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Year : 2019  |  Volume : 22  |  Issue : 9  |  Page : 1301-1303

Management of neuropathic pain following traumatic brachial plexus injury with neurolysis and oral gabapentin: A case report

1 Department of Anaesthesia and Intensive Care, Obafemi Awolowo University, Ile-Ife, Nigeria
2 Department of Orthopaedics and Traumatology, Obafemi Awolowo Universty, Ile-Ife, Nigeria
3 Department of Anaesthesia and Intensive Care, Obafemi Awolowo University Teaching Hospitals Complex, Ile-Ife, Nigeria

Date of Acceptance17-Apr-2019
Date of Web Publication6-Sep-2019

Correspondence Address:
Dr. A O Adetoye
Department of Anaesthesia and Critical Care, Obafemi Awolowo University, Ile-Ife
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Source of Support: None, Conflict of Interest: None

DOI: 10.4103/njcp.njcp_420_18

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Neuropathic pain responds poorly to common analgesics that effectively control nociceptive pain because its pathophysiology is different and it is usually associated with co-morbidities such as sleep disturbance, depression and anxiety. Patients with this chronic pain are sometimes left with neurolysis as the last resort. A 65-year-old male multiply-injured retiree presented with disabling pain following traumatic brachial plexus injury sustained from road traffic accident 5 years earlier. Other injuries resolved with therapy except the chronic severe burning and electrifying pain (VAS score 9) in the paralyzed left upper limb associated with allodynia and insomnia which was unresponsive to conventional analgesics. PainDETECT score was 29. A test supraclavicular block with 0.25% Bupivacaine was done, followed by chemical neurolysis one month later. He was placed on oral Gabapentin. The pain score a week post injection was 3 and has remained same 18 months post injection. Patient's level of satisfaction on 5 point Likert scale was 5. Chronic neuropathic pain following traumatic brachial plexus injury could be successfully managed by chemical neurolysis and oral gabapentin.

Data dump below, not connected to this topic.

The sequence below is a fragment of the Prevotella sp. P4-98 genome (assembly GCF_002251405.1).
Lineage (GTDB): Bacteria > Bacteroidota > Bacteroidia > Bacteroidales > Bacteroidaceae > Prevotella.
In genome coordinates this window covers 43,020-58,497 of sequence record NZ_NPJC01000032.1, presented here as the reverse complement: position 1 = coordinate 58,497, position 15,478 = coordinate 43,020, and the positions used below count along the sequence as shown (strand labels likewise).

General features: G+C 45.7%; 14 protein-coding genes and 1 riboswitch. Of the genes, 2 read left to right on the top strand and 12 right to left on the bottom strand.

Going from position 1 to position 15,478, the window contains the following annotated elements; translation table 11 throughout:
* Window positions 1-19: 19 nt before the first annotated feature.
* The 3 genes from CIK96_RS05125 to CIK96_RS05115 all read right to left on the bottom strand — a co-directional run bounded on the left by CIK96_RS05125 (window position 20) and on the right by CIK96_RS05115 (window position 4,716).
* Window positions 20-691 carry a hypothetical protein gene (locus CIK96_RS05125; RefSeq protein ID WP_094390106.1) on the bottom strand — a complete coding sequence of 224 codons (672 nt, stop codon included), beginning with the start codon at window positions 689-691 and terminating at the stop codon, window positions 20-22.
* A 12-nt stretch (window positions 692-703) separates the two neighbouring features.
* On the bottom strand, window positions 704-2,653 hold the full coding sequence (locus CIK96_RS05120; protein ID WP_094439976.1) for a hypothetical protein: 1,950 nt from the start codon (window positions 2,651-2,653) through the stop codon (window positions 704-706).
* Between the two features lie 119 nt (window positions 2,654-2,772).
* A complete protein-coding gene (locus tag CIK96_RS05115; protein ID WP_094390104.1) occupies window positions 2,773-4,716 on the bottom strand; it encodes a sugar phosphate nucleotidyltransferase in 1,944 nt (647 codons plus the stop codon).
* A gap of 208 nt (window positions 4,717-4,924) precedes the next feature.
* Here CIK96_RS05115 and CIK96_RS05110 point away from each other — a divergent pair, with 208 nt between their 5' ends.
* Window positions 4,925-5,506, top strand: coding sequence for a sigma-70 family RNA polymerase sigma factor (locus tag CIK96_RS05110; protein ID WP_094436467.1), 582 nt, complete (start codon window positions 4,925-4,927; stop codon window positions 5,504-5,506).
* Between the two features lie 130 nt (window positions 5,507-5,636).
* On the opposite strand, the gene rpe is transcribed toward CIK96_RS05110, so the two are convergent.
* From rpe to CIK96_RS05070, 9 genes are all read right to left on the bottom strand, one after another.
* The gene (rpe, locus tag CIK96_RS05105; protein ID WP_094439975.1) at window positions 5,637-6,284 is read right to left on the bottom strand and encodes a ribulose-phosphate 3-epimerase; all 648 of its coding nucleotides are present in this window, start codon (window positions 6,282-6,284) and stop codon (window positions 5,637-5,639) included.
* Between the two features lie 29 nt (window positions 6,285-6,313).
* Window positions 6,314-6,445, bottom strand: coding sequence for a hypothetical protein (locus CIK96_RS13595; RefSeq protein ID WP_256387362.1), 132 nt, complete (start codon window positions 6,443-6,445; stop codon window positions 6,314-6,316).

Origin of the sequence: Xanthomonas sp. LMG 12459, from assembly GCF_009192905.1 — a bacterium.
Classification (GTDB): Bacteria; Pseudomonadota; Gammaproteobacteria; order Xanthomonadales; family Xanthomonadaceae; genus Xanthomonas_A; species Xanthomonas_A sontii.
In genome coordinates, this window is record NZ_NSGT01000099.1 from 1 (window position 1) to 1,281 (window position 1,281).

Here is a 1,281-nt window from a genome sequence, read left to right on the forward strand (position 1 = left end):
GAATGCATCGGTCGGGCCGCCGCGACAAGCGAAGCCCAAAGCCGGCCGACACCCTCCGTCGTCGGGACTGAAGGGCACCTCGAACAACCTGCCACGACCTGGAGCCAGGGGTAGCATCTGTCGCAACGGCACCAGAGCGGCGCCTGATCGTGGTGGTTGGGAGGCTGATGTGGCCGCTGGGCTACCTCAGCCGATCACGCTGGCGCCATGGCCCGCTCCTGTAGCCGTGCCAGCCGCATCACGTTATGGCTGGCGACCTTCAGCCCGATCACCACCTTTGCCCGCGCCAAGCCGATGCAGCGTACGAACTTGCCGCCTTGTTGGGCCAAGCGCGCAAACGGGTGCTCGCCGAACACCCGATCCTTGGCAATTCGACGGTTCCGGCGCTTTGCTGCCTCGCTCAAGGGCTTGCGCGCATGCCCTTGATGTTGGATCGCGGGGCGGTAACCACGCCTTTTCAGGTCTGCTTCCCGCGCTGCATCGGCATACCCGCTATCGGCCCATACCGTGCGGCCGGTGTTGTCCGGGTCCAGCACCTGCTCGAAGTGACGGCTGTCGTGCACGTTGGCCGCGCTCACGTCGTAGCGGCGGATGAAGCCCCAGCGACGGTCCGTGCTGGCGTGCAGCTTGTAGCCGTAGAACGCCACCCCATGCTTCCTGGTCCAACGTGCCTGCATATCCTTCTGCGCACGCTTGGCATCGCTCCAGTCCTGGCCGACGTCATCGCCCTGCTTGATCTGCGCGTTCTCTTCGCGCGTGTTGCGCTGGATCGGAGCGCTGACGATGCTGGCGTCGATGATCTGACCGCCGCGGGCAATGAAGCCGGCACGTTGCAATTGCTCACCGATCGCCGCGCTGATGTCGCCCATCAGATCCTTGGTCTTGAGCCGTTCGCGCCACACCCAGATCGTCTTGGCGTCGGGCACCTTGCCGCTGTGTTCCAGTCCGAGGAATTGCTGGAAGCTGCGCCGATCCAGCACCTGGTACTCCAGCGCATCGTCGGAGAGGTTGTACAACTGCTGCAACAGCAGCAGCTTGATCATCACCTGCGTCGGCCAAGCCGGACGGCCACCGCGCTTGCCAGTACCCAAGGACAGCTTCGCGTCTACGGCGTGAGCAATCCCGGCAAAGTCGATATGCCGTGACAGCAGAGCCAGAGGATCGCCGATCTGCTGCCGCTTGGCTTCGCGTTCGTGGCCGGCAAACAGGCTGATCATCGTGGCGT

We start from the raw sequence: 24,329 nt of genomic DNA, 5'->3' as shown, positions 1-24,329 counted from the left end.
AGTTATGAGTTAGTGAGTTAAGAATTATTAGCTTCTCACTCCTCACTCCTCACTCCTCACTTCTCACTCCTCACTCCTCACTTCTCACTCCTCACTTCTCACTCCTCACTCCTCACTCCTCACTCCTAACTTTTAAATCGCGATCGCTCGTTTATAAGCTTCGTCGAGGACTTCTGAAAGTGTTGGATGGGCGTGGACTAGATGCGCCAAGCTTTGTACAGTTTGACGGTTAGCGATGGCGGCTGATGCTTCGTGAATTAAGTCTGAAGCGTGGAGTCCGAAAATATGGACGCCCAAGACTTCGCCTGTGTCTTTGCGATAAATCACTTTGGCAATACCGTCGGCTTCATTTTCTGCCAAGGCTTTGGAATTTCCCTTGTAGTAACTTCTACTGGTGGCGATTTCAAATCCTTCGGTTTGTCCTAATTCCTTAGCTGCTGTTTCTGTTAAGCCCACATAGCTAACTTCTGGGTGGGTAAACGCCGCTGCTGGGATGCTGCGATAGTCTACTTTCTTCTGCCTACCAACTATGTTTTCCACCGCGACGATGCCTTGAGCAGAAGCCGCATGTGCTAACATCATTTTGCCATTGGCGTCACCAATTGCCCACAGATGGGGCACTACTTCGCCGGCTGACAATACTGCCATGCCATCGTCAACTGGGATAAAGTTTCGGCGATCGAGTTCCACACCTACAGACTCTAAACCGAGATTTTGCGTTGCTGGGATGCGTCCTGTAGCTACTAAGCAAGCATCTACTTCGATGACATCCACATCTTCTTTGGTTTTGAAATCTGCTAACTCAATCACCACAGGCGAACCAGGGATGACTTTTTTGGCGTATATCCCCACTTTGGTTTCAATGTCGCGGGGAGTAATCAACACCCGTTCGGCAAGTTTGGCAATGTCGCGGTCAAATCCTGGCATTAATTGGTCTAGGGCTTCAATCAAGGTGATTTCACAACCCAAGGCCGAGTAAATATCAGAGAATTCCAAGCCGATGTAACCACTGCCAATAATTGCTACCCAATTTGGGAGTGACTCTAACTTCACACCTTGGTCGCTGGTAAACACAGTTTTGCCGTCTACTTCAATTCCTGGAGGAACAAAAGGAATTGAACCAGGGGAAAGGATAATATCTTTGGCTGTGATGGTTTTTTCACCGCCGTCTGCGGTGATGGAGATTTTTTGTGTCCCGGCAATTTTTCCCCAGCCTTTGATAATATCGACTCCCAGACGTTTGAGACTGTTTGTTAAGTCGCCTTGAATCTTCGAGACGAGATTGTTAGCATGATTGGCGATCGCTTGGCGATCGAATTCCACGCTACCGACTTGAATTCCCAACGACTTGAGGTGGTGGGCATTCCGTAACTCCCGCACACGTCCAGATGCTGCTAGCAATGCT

Keywords: Brachial plexus injury, chemical neurolysis, neuropathic pain

How to cite this article:
Adetoye A O, Aaron O I, Orimolade E A, P Adetifa K A. Management of neuropathic pain following traumatic brachial plexus injury with neurolysis and oral gabapentin: A case report. Niger J Clin Pract 2019;22:1301-3

How to cite this URL:
Adetoye A O, Aaron O I, Orimolade E A, P Adetifa K A. Management of neuropathic pain following traumatic brachial plexus injury with neurolysis and oral gabapentin: A case report. Niger J Clin Pract [serial online] 2019 [cited 2022 Nov 29];22:1301-3. Available from:

   Background Top

Access to pain treatment is a human right.[1] The neuropathic pain has been defined as “pain caused by a lesion or disease of the somatosensory system”. It constitutes a major health burden.[2] It is difficult to manage with conventional analgesics.[3] Evidence based pharmacologic treatment recommendations have been published.[4],[5] Commonly used drugs are NSAIDs, antidepressants and anticonvulsants.[6] Many patients have pain that is refractory to these drugs.[7]

The efficacy and role of non-pharmacologic non-interventional treatments such as TENS are not clear. Patients live with this chronic pain when other treatment options have failed, leaving neurolysis as the last resort.[8]

Neurolysis could be done using chemical injection (phenol or alcohol), radiofrequency ablation, cryoablation or through surgical procedure.[9]

There is no universal protocol for chemical neurolysis.[10] Ethanol is commonly used for chemical neurolysis.[11] It was first used as a neurolytic agent in 1902 in order to treat trigeminal neuralgia.[12]

The efficacy of chemical neurolysis using dilute alcohol has been proven.[10],[13]

The aim of this report is to highlight the successful management of neuropathic pain secondary to traumatic brachial plexus injury with chemical neurolysis and oral gabapentin.

   Procedure Top